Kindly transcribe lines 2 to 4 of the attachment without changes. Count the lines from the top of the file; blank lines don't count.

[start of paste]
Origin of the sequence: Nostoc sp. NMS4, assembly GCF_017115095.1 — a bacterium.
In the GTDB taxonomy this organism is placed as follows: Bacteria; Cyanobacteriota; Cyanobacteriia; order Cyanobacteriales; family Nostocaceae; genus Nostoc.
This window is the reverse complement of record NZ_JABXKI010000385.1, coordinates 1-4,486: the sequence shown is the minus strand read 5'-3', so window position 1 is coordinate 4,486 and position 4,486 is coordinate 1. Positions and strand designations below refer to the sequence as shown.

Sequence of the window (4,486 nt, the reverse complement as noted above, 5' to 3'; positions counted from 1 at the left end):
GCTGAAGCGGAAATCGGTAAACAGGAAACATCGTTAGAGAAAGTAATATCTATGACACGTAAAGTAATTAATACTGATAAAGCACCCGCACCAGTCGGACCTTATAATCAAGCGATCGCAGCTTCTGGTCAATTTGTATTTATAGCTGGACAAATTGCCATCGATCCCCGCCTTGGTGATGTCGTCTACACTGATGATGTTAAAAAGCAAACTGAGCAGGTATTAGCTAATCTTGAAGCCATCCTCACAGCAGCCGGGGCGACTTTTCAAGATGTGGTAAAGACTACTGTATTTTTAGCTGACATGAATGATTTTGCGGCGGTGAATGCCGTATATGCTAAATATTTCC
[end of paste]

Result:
In the GTDB taxonomy this organism is placed as follows: Bacteria; Cyanobacteriota; Cyanobacteriia; order Cyanobacteriales; family Nostocaceae; genus Nostoc.
This window is the reverse complement of record NZ_JABXKI010000385.1, coordinates 1-4,486: the sequence shown is the minus strand read 5'-3', so window position 1 is coordinate 4,486 and position 4,486 is coordinate 1. Positions and strand designations below refer to the sequence as shown.

Sequence of the window (4,486 nt, the reverse complement as noted above, 5' to 3'; positions counted from 1 at the left end):